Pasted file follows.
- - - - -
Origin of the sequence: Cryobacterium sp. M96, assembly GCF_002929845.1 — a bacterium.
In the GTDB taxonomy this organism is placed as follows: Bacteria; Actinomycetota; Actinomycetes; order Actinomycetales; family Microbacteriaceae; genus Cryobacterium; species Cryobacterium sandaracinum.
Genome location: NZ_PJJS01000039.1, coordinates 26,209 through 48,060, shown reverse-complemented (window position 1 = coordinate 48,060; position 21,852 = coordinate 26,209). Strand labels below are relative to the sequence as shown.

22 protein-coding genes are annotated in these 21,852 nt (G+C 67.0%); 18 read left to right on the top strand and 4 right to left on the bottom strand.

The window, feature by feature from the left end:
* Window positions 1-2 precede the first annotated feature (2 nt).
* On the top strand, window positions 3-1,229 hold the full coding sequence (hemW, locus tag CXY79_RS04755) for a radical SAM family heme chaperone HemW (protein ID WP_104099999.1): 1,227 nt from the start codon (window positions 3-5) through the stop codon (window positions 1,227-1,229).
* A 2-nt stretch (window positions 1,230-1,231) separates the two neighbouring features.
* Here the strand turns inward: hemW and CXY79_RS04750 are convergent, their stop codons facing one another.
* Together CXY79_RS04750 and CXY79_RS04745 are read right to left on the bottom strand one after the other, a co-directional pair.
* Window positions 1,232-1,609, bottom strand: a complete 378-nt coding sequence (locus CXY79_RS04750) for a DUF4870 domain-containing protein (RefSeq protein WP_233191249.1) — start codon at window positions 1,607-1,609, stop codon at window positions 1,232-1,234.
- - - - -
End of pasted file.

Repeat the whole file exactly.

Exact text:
Origin of the sequence: Cryobacterium sp. M96, assembly GCF_002929845.1 — a bacterium.
In the GTDB taxonomy this organism is placed as follows: Bacteria; Actinomycetota; Actinomycetes; order Actinomycetales; family Microbacteriaceae; genus Cryobacterium; species Cryobacterium sandaracinum.
Genome location: NZ_PJJS01000039.1, coordinates 26,209 through 48,060, shown reverse-complemented (window position 1 = coordinate 48,060; position 21,852 = coordinate 26,209). Strand labels below are relative to the sequence as shown.

22 protein-coding genes are annotated in these 21,852 nt (G+C 67.0%); 18 read left to right on the top strand and 4 right to left on the bottom strand.

The window, feature by feature from the left end:
* Window positions 1-2 precede the first annotated feature (2 nt).
* On the top strand, window positions 3-1,229 hold the full coding sequence (hemW, locus tag CXY79_RS04755) for a radical SAM family heme chaperone HemW (protein ID WP_104099999.1): 1,227 nt from the start codon (window positions 3-5) through the stop codon (window positions 1,227-1,229).
* A 2-nt stretch (window positions 1,230-1,231) separates the two neighbouring features.
* Here the strand turns inward: hemW and CXY79_RS04750 are convergent, their stop codons facing one another.
* Together CXY79_RS04750 and CXY79_RS04745 are read right to left on the bottom strand one after the other, a co-directional pair.
* Window positions 1,232-1,609, bottom strand: a complete 378-nt coding sequence (locus CXY79_RS04750) for a DUF4870 domain-containing protein (RefSeq protein WP_233191249.1) — start codon at window positions 1,607-1,609, stop codon at window positions 1,232-1,234.